excluded   from   the   transfer  are  also  excluded  from  being  deleted  unless  you  use  the
       --delete-excluded option or mark the  rules  as  only  matching  on  the  sending  side  (see  the
       include/exclude modifiers in the FILTER RULES section).

              Prior  to rsync 2.6.7, this option would have no effect unless --recursive was enabled.  Beginning
              with 2.6.7, deletions will also occur when --dirs (-d) is enabled, but only for directories  whose
              contents are being copied.

              This option can be dangerous if used incorrectly!  It is a very good idea to first try a run using
              the --dry-run option (-n) to see what files are going to be deleted.

              If the sending side detects any I/O errors, then the deletion of any files at the destination will
              be  automatically  disabled. This is to prevent temporary filesystem failures (such as NFS errors)
              on the sending side from causing a massive deletion of files on the destination.  You can override
              this with the --ignore-errors option.

              The  --delete  option  may  be combined with one of the --delete-WHEN options without conflict, as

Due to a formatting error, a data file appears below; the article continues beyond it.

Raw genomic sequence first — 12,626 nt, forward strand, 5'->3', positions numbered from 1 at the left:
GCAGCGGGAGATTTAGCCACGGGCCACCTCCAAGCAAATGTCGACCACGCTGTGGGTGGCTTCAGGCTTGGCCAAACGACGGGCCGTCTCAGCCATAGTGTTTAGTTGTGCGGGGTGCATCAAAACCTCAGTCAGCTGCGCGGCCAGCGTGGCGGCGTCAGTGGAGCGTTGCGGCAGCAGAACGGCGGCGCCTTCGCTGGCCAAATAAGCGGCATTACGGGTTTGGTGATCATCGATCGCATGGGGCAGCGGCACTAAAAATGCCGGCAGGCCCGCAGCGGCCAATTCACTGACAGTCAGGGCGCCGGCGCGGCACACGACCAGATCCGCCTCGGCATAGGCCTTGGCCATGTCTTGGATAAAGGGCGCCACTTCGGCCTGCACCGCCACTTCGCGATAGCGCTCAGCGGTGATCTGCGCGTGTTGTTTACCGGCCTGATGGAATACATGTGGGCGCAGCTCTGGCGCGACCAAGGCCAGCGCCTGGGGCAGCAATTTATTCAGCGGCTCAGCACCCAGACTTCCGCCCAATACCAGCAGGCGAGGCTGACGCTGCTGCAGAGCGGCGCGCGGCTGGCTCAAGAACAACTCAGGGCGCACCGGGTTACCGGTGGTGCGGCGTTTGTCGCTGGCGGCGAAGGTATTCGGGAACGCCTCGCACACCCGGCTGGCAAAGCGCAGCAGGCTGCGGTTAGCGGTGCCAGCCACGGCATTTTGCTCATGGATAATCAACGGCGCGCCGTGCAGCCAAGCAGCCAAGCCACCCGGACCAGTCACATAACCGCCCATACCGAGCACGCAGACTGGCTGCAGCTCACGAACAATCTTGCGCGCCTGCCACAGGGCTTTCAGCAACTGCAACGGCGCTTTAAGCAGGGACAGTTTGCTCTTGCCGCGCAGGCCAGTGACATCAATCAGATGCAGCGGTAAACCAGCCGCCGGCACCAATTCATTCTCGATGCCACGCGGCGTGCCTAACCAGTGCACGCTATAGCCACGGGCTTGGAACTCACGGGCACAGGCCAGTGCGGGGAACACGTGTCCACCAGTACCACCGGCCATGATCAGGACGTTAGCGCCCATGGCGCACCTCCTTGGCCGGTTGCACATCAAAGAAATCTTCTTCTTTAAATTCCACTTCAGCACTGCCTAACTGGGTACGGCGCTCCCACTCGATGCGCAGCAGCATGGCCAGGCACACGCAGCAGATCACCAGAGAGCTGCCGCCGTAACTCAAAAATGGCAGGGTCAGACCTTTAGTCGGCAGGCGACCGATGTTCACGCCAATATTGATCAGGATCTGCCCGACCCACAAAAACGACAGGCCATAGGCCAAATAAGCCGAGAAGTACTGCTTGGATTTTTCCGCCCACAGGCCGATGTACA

well as --delete-excluded.  However, if none of the --delete-WHEN  options  are  specified,  rsync
              will  choose  the  --delete-during  algorithm  when  talking  to  rsync  3.0.0  or  newer, and the
              --delete-before  algorithm  when  talking  to  an  older  rsync.   See  also  --delete-delay   and
Local:  rsync [OPTION...] SRC... [DEST]

Access via remote shell:
  Pull: rsync [OPTION...] [USER@]HOST:SRC... [DEST]
  Push: rsync [OPTION...] SRC... [USER@]HOST:DEST

Access via rsync daemon:
  Pull: rsync [OPTION...] [USER@]HOST::SRC... [DEST]
        rsync [OPTION...] rsync://[USER@]HOST[:PORT]/SRC... [DEST]
  Push: rsync [OPTION...] SRC... [USER@]HOST::DEST
        rsync [OPTION...] SRC... rsync://[USER@]HOST[:PORT]/DEST
source manpages: rsync